THE STORIES SKELETONS TELL
We all walk towards it. Some of us swim headlong into its embrace with such purpose it’s almost enviable. That is, seeing such loyalty to the inevitable could seem enviable to us other creatures who try to cheat it, perhaps become lost to the grief of it.
Death saturates October.
The river is thick with it. The smell of it floods into my nostrils. Carcasses strewn upon rocky cascades, coming to rest on banks of clay and worn gravel. Bodies ripped and torn and taken deep into the forest in between the teeth of bears and wolves, in the grips of the talons of eagles and ravens. Pieces of vertebrae, jaws lined with gnarled teeth, scaled skin parted from flesh and turned inside out; bits of dog salmon scattered along the river bank. A raven plucks an amber eye from the fresh-dead chum right in front of me.
Death fills my senses and my thoughts as I place my feet carefully from slick rock to slippery log. This is the season for it, after all. Death, I mean. I think of my human friends who no longer inhabit their bodies, lost to previous Septembers. My state of mind is dark and I project my shadows upon the forest. The future feels heavy and the past clouds my current reality. The river is loud and I am thankful to it for drowning out my sharp and weighted thoughts.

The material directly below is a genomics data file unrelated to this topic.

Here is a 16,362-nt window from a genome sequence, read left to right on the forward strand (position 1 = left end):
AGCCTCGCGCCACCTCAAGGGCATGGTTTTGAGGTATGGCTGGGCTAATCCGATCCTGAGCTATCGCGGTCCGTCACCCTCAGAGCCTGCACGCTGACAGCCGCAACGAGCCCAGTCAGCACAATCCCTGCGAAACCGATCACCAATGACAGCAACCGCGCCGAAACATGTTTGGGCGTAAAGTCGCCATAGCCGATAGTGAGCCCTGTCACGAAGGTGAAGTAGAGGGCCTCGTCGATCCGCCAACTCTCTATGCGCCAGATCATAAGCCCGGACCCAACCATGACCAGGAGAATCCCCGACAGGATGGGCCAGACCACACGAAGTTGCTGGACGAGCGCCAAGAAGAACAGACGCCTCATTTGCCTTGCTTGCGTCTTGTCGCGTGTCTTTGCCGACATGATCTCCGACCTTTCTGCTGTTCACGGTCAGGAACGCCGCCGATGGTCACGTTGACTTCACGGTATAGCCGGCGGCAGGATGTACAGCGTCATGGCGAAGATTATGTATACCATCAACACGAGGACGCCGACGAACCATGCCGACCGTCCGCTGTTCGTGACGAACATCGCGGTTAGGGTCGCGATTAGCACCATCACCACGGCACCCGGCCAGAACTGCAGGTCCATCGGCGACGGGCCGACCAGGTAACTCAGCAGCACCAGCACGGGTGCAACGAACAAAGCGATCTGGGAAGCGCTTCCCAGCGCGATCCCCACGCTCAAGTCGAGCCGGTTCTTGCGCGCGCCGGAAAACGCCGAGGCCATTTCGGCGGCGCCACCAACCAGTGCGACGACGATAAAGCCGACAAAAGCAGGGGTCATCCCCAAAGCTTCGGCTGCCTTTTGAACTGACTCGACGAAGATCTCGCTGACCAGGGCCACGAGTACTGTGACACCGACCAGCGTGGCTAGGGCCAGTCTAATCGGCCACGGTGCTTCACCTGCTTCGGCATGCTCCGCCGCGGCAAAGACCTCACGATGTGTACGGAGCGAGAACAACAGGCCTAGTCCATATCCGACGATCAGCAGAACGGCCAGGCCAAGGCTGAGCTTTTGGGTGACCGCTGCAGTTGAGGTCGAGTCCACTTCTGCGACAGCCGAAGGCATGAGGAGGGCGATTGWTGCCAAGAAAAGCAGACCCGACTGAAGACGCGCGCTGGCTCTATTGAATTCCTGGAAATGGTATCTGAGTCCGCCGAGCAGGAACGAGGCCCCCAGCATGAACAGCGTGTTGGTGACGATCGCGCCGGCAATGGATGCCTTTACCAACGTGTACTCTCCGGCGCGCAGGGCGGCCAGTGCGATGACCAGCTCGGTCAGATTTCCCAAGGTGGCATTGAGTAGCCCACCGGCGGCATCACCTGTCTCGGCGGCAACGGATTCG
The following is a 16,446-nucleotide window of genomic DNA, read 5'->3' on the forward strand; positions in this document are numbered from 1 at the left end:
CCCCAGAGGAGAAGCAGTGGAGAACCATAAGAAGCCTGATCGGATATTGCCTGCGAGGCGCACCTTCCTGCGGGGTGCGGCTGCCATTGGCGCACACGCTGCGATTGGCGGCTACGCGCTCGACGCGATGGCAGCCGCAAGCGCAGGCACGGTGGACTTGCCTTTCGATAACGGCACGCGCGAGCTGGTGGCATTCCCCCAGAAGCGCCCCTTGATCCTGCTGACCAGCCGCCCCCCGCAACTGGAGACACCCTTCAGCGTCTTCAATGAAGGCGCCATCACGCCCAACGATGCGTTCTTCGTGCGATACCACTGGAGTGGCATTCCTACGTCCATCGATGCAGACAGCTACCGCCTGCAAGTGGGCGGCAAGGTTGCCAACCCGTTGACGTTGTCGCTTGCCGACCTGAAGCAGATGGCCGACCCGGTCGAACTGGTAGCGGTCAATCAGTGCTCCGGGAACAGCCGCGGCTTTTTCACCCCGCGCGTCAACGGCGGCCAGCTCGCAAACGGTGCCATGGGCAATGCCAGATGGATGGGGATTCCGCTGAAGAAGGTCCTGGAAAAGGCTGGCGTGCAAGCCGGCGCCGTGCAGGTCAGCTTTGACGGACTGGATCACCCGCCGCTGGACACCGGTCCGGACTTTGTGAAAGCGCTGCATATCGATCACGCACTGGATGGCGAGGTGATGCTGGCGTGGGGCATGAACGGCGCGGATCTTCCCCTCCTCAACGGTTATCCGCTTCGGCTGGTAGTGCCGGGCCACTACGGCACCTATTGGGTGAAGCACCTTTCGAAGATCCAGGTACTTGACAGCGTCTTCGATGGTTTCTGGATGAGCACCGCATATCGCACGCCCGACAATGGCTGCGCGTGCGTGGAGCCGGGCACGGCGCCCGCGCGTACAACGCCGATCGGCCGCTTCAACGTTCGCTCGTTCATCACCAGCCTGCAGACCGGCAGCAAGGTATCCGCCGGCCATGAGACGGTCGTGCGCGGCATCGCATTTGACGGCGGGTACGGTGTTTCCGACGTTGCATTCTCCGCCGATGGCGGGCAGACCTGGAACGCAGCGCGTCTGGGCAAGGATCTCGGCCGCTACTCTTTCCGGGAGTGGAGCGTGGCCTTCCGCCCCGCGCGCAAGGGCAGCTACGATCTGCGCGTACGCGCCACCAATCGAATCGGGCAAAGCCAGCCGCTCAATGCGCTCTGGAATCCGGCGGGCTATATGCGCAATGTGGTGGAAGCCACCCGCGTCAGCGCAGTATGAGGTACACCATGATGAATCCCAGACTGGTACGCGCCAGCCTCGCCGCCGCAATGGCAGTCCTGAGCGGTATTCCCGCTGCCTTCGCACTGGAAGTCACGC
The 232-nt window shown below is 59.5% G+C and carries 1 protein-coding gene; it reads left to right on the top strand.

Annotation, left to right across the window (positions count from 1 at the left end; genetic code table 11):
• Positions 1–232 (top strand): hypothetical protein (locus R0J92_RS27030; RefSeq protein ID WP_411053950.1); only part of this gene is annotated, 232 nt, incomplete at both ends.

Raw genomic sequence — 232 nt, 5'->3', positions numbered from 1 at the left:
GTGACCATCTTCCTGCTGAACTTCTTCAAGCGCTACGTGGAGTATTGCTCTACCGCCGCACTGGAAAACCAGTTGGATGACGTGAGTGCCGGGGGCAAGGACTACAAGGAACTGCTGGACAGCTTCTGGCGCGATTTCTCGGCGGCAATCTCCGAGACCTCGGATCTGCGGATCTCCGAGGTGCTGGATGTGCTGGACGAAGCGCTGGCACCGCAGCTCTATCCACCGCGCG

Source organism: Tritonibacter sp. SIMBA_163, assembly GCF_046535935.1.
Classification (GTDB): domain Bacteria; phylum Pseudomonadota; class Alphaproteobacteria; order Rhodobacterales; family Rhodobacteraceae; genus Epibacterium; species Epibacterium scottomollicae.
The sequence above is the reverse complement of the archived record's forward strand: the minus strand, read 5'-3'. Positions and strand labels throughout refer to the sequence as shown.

Then I stumble upon this, and time stops. I almost trip upon the skeletons of two dead salmon, curled into eachother like transcendant lovers. I feel intrusive in my witnessing of their final embrace. I am naive in my understanding of death. How can I both fear and hurl myself towards something that carries such finality? How some days I look to it as the answer, as if it holds a peace that will extinguish the pain that this life is so saturated by. How some days I am so afraid of it swallowing those around me that I close myself off to life to try to cheat grief. How some days life is so loud that I forget about the death we all walk towards entirely.
And when I am finally released from the stronghold of the moment, I find the darkness has lifted. Revealed is the same river I was walking down, but different now. I see the clay banks scarred by bear claws, all sorts of tracks in the sand, dippers flitting from one rock to the next, swooping ravens weaving from tree to tree, eagles flying in between branches just barely able to fit their enormous wingspan between the dangling lichens. The powerful tails of chum throwing water into the air as they make their way upstream to gift their bodies to their unborn children. All around me, death and life dance together. There's an acceptance and respect for this ancient relationship that permeates the air. I am humbled, once again, standing knee-deep in a small river wondering how many times the salmon will patiently and persistently open me to their teachings.